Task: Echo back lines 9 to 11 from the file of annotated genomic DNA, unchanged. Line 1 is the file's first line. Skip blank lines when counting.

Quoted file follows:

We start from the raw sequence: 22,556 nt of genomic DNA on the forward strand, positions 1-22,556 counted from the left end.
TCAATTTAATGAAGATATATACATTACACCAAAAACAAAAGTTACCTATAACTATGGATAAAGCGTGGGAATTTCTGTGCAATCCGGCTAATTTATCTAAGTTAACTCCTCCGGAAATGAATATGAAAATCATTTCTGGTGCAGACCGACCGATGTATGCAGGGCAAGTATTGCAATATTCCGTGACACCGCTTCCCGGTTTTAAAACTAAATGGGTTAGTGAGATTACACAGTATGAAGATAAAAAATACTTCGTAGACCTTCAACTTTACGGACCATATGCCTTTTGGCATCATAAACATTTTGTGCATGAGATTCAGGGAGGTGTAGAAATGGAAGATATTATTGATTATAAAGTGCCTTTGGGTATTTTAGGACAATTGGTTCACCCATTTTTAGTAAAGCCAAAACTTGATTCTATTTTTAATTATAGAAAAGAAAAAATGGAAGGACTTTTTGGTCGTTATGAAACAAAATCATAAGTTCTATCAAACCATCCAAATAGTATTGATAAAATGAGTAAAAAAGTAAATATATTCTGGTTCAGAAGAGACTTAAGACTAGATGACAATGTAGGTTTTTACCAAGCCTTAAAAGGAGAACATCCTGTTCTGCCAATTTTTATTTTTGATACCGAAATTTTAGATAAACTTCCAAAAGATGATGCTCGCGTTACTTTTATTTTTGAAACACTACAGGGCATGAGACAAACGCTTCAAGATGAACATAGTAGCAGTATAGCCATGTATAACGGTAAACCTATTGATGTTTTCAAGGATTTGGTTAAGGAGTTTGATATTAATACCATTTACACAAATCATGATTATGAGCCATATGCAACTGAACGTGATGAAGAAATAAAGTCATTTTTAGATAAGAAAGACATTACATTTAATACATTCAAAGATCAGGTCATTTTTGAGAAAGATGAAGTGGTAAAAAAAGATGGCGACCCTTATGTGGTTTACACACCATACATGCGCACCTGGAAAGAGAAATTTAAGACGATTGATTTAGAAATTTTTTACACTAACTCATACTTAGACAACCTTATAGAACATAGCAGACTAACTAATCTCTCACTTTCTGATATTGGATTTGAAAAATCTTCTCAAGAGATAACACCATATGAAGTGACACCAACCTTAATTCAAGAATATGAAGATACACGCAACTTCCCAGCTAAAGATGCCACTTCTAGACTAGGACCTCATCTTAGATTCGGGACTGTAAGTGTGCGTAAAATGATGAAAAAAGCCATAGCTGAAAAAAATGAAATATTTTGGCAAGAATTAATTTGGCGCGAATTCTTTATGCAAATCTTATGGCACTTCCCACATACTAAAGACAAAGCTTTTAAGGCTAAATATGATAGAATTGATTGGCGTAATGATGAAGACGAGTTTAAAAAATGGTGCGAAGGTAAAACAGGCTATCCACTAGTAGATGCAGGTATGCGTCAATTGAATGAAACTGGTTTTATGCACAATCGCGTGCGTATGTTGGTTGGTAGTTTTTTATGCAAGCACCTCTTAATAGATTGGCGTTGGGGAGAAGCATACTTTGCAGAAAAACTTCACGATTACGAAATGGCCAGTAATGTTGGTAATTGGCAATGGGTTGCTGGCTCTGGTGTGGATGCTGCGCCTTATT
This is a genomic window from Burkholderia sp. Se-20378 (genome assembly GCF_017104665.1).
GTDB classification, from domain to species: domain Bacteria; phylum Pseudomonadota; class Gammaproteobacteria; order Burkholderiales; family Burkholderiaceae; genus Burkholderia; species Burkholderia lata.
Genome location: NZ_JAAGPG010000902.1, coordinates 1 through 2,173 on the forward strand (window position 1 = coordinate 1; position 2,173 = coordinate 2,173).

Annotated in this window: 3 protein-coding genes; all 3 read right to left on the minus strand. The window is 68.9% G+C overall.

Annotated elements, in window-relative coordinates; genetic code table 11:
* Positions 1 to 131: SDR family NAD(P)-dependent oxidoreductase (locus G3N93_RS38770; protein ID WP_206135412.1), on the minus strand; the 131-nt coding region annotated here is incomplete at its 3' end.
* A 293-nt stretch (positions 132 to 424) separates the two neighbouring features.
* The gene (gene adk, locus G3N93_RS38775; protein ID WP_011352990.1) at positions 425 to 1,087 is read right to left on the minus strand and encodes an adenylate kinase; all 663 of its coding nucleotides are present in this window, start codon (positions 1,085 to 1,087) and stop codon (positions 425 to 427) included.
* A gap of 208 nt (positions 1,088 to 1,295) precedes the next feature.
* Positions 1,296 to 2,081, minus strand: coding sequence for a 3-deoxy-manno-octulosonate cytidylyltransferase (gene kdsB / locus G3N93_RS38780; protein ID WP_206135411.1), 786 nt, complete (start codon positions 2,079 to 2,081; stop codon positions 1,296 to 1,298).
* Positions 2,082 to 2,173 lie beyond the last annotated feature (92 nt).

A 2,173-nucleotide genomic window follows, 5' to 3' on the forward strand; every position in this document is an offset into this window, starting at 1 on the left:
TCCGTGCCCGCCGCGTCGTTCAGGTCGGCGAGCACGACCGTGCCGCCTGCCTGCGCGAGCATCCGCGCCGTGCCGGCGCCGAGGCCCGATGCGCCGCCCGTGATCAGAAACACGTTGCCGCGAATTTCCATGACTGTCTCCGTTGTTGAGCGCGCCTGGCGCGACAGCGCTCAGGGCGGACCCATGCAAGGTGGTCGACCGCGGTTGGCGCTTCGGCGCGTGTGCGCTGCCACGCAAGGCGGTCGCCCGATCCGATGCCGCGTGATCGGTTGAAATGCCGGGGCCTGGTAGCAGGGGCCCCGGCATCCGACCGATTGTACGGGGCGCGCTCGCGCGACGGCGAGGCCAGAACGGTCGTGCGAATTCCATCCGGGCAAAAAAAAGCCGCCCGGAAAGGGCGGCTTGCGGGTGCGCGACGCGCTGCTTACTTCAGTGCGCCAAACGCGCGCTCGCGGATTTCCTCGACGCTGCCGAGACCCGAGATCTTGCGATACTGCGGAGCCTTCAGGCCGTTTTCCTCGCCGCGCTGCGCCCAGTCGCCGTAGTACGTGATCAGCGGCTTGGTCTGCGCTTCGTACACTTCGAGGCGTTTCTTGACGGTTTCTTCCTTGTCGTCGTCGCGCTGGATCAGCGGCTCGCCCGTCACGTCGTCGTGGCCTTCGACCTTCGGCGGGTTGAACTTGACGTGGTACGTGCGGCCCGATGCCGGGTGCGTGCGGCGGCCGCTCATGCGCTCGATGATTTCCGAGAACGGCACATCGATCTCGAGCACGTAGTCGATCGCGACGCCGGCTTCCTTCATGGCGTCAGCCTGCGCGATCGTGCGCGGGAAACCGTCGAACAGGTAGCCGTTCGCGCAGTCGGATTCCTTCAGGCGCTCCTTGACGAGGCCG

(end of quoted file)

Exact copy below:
* A 293-nt stretch (positions 132 to 424) separates the two neighbouring features.
* The gene (gene adk, locus G3N93_RS38775; protein ID WP_011352990.1) at positions 425 to 1,087 is read right to left on the minus strand and encodes an adenylate kinase; all 663 of its coding nucleotides are present in this window, start codon (positions 1,085 to 1,087) and stop codon (positions 425 to 427) included.
* A gap of 208 nt (positions 1,088 to 1,295) precedes the next feature.